Today, I want to share some more vintage fashion pictures with you. These are almost exactly 90 years old...
All the images in this post come from "De Gracieuse" no.16 1923. As this magazine was published twice each month, no. 16 is the second issue of the month August.
One of the things I love about 1920's Gracieuse is the used of photographs on the cover. In can be so difficult to get an idea of what these garments would really look like if all you have to go by are the often fanciful drawings.
This particular dress is a "modern mourning gown". It shows the fashionable silhouette of 1923 quite well: a loose shape, belted well below the natural waist, the skirt which reaches the wearer's ankle decorated with dramatic draped points. I also rather like the dainty pointy toed, high heeled shoes worn with it.
When you turn the page, the mood changes immediately. Here, we see a wedding dress and outfits for the bridesmaid and flower girls.
It is only after that and a page of embroidery patterns, that we come to the actual title page. In the 1930's, this page would contain an editorial explaining the trends of the new season, here, we go straight to the describtion of the designs. Dresses and suits for late summer and autumn.
For ladies and children.
Some of these designs are included on the pattern sheet:
Like the blouse on the left: "An elegant blouse made from multi-coloured floral silk and crepe Georgette. Because it has been made from a combination of materials, it is very suitable for updating an old garment".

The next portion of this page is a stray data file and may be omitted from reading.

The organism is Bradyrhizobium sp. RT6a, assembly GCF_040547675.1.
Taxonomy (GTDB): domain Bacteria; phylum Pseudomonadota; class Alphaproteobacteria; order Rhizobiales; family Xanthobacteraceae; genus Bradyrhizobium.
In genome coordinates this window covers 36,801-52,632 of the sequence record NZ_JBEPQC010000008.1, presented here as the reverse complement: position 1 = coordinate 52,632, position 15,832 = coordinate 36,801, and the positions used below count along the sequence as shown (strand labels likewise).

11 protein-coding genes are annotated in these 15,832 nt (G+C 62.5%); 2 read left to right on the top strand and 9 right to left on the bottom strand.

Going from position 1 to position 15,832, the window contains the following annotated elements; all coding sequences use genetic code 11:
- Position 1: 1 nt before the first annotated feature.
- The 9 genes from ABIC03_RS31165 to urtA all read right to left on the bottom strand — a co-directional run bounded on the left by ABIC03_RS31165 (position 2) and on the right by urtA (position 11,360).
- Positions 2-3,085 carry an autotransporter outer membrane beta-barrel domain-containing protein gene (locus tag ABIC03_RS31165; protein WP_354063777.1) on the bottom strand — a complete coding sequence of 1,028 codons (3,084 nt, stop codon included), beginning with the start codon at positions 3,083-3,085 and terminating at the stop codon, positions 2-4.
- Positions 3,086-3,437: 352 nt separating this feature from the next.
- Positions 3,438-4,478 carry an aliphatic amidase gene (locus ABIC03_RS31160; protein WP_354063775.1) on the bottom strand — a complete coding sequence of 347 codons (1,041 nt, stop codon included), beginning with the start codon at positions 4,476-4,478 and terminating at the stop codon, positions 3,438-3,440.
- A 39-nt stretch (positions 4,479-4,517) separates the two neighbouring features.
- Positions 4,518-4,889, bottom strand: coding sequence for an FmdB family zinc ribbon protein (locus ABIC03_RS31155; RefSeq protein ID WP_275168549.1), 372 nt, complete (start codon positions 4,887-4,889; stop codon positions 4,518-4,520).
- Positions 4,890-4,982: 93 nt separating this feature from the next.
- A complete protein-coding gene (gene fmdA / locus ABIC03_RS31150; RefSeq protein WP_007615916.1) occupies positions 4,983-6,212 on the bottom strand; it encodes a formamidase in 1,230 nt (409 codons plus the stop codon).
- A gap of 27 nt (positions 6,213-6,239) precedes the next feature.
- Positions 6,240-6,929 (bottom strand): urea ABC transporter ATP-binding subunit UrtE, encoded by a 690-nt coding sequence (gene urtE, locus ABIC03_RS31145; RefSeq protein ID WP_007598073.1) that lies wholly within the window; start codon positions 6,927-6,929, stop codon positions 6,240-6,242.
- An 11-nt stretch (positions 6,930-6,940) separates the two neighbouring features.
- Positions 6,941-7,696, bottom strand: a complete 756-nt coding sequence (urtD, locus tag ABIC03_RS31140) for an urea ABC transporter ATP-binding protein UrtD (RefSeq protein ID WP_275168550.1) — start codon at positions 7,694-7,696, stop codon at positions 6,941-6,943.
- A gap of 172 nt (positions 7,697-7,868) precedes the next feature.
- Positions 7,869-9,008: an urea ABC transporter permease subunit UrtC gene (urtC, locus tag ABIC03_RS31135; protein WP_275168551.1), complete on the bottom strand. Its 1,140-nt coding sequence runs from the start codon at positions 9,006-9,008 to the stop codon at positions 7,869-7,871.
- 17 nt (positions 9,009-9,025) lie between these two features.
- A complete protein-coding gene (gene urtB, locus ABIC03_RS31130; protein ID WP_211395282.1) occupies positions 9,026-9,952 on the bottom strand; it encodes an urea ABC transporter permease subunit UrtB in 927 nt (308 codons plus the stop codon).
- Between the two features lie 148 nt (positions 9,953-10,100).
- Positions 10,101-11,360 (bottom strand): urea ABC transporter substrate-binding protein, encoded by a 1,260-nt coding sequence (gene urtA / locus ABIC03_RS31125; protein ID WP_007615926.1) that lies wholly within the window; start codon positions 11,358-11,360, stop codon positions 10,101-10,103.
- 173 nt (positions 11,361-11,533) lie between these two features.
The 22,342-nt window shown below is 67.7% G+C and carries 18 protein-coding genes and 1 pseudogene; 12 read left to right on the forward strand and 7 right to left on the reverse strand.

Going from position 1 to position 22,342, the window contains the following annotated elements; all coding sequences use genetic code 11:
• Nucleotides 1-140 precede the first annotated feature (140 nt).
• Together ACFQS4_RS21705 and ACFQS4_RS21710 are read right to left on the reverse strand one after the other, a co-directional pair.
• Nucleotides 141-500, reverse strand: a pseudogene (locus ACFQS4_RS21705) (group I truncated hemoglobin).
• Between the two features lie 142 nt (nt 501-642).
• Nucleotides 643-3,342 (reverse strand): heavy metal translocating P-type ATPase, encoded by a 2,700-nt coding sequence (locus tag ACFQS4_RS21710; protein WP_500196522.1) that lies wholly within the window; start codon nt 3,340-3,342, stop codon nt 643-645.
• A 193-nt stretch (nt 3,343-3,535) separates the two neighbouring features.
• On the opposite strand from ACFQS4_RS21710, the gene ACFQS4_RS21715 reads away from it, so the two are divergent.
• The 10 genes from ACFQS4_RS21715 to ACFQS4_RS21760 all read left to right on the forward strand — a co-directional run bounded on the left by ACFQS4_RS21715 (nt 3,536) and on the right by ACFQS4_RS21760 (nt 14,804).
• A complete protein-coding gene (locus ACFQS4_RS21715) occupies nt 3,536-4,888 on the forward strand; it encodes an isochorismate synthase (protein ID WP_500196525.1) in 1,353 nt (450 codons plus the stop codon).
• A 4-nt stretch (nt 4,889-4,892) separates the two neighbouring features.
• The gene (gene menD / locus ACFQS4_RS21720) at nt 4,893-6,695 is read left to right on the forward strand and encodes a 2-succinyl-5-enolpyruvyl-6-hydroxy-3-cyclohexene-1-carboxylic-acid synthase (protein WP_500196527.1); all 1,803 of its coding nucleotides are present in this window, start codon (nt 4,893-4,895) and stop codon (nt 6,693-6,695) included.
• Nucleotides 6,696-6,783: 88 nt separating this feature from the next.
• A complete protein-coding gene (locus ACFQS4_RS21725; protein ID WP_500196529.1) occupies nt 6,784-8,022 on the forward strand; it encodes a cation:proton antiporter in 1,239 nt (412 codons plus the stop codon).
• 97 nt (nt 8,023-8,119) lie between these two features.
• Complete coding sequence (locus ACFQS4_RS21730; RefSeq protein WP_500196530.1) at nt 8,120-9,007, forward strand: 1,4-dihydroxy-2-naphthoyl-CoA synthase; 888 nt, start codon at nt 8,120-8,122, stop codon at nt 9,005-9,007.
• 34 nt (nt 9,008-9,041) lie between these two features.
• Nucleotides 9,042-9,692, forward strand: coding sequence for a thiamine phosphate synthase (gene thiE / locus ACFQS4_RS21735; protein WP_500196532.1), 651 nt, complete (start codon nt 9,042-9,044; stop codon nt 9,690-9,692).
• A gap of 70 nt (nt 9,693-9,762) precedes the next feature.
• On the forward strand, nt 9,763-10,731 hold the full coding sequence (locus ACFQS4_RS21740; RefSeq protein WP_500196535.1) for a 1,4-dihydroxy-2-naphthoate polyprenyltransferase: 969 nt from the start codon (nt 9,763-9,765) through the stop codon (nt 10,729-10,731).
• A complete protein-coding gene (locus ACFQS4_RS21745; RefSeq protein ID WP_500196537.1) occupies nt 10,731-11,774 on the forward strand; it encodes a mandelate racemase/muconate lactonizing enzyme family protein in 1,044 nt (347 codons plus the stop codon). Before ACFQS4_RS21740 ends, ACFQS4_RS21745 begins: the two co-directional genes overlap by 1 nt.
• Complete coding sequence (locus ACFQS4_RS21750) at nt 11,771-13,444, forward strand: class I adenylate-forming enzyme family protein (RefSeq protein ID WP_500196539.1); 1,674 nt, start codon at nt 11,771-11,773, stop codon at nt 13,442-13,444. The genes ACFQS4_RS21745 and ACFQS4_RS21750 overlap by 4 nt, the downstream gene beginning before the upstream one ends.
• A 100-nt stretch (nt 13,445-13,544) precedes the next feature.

And the dress on the right: "Shirtdress made from two fabrics very suitable for plus-sized ladies" (the pattern on the supplement is in a large size but they are not helping matters by showing it on such a frail girl...)
Here, the suit-dress on the left and the suit on the right come with patterns as does the dress in the middle, with the bias plaid. All the shapes look quite simple and straight-up-and-down.
The final garment-with-pattern is the middle one in this picture. "A visiting outfit, suitable for mourning with a long blouse and an apron-skirt".
This is what the pattern sheet looks like. A lot less dense than the 1930's one but of course, it does contain fewer patterns. The little drawings seem to suggest that most garments are indeed simple and, dare I say, a bit sack-like in shape.
Clothes had to last and be stylish at the same time (fast fashion really is a luxury of our days...) which is why this page was included, with collar and sleeve designs to update older dresses. It's interesting to see that all the sleeve variations are for sleeves which have been set into a fitted armscye, while most of the complete designs had either kimono sleeves or a dropped shoulder line.
At the bottom of the page, you can see the back views of the designs on the previous pages.
Then, there are several pages with craft projects. Delicate embroidery and lace-like crochet.
Oh, and recipes and a feuilleton. None of which have interesting pictures.
The inside of the back cover shows the final designs:
All decorated with embroidered flowers.
I don't know why but Gracieuse always has distinctly different drawings on the front and back cover even though those also illustrate their designs.
A couple of these patterns are roughly in my size. Some day, when I have the time, I'd love to try one out and see what the 1920's look is like to wear...